India’s popular instant noodle brand Maggie has hit the headlines again, as its parent company Nestle reportedly admitted the presence of lead in the product. As a result, the firm will now face a Supreme Court Ruling filed by the National Consumer Disputes Redressal Commission pertaining to lead content in noodles.

In its press release, Nestle India stated that it welcomes the Supreme Court’s ruling. Meanwhile, NCDRC will continue the proceedings based on a report from 2016 issued by the Central Food Technological Research Institute located in Mysuru, Karnataka.

As per Nestle India’s statement in connection to Supreme Court’s hearing, in 2015, the company had challenged two interim orders from National Consumer Disputes Redressal Commission before the Supreme Court. Reportedly, as per orders from the Supreme Court, samples were sent for analysis to the Central Food Technological Research Institute which revealed that the product was compliant with lead and other pertinent parameters.

The recent hearings were reportedly based on the appeal filed by Nestle India against the two interim orders directed by the NCDRC. According to Nestle’s attorney, the Supreme Court with respect to CFTRI’s reports, has agreed with the firm’s argument and set aside both the interim orders issued by NCDRC. The Supreme Court further declared that NCRDC proceedings in this matter will be based on the reports received from CFTRI, claimed credible sources.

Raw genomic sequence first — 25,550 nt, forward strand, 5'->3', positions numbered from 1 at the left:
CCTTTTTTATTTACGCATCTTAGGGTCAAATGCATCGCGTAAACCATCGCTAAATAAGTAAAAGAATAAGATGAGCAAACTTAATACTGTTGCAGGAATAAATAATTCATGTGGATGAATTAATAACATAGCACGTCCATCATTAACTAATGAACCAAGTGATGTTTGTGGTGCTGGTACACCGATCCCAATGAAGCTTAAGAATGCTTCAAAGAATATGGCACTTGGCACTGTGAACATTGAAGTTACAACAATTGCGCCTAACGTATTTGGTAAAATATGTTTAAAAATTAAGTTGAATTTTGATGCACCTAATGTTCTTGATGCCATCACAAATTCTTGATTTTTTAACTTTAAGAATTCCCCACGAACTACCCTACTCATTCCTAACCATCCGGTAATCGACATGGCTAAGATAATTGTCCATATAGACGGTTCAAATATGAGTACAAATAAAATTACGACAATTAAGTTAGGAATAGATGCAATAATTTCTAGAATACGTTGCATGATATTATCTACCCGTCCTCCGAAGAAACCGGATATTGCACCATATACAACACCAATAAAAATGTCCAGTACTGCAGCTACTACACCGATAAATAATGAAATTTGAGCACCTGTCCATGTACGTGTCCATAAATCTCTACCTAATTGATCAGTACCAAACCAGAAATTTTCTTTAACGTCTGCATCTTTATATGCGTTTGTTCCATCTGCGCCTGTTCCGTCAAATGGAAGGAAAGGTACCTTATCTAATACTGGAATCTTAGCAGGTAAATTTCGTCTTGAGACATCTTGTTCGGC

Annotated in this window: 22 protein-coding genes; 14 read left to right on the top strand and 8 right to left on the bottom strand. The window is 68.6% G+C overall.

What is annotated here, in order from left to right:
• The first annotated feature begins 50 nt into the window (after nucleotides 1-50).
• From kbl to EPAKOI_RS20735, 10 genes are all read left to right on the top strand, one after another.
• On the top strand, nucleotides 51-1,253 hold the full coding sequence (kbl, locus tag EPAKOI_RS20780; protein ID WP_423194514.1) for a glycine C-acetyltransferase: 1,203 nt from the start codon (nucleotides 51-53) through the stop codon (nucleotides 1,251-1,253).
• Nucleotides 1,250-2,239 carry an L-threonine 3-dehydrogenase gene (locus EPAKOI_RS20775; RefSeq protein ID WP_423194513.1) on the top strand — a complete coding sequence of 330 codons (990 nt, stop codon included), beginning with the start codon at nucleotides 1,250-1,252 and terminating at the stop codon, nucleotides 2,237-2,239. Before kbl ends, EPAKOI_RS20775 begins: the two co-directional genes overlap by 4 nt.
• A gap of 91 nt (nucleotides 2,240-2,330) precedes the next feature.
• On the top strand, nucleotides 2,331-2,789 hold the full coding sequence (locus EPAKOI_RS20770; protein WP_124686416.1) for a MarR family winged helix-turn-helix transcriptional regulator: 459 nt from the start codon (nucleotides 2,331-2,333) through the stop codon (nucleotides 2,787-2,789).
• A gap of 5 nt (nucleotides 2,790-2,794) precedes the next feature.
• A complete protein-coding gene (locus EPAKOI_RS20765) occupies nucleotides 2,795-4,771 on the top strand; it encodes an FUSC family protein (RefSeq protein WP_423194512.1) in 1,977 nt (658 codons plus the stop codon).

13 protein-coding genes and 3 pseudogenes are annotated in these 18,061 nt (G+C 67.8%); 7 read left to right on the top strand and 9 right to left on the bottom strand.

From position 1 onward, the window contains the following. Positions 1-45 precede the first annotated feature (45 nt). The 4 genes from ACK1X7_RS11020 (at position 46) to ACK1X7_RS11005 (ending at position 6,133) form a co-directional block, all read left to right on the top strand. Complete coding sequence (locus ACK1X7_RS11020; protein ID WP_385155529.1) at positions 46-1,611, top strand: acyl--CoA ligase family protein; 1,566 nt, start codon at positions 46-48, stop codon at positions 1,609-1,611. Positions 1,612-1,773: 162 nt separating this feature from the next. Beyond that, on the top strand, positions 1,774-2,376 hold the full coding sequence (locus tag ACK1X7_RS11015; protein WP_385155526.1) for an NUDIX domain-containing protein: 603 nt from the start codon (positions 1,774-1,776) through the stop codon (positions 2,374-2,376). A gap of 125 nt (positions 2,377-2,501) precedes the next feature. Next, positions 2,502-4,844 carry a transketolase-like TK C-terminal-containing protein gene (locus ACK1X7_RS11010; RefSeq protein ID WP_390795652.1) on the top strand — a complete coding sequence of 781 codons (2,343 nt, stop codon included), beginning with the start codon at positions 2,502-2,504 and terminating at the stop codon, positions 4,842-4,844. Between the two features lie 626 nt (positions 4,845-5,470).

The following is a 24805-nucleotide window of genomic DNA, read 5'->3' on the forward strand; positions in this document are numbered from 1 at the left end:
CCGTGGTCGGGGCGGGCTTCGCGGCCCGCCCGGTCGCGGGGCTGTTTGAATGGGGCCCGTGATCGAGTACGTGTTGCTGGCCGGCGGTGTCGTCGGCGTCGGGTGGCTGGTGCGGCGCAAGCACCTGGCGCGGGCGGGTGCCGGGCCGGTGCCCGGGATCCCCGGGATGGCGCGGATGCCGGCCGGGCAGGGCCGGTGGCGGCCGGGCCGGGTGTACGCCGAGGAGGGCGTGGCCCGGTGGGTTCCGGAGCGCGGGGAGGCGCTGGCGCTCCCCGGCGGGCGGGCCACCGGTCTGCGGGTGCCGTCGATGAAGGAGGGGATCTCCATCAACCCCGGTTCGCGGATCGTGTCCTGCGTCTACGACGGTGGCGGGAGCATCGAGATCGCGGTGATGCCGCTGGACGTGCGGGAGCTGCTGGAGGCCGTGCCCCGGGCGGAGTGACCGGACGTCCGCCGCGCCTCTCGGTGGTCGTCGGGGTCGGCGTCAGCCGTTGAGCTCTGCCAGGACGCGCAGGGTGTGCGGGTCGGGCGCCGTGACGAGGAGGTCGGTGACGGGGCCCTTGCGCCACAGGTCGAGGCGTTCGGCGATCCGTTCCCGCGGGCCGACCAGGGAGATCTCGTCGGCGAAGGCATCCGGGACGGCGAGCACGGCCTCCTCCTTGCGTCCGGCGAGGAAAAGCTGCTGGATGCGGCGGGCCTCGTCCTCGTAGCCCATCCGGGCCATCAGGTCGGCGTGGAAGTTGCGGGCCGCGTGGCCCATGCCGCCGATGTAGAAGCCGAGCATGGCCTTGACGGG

According to a report by Times of India, the food processing giant had stated that reports revealed lead content below detectable limits in certain samples and only a minimum quantity of lead in others. The Honorable justices wished to understand as to why any customer should consume noodles with lead, to which Nestle responded stating that lead is present everywhere and therefore after proper scientific evaluation, the brand fixed 2.5 PPM as its permissible limit. The firm further clarified that it doesn’t add any lead to the product, however, external sources like water, air, and grains do add lead in minuscule quantities.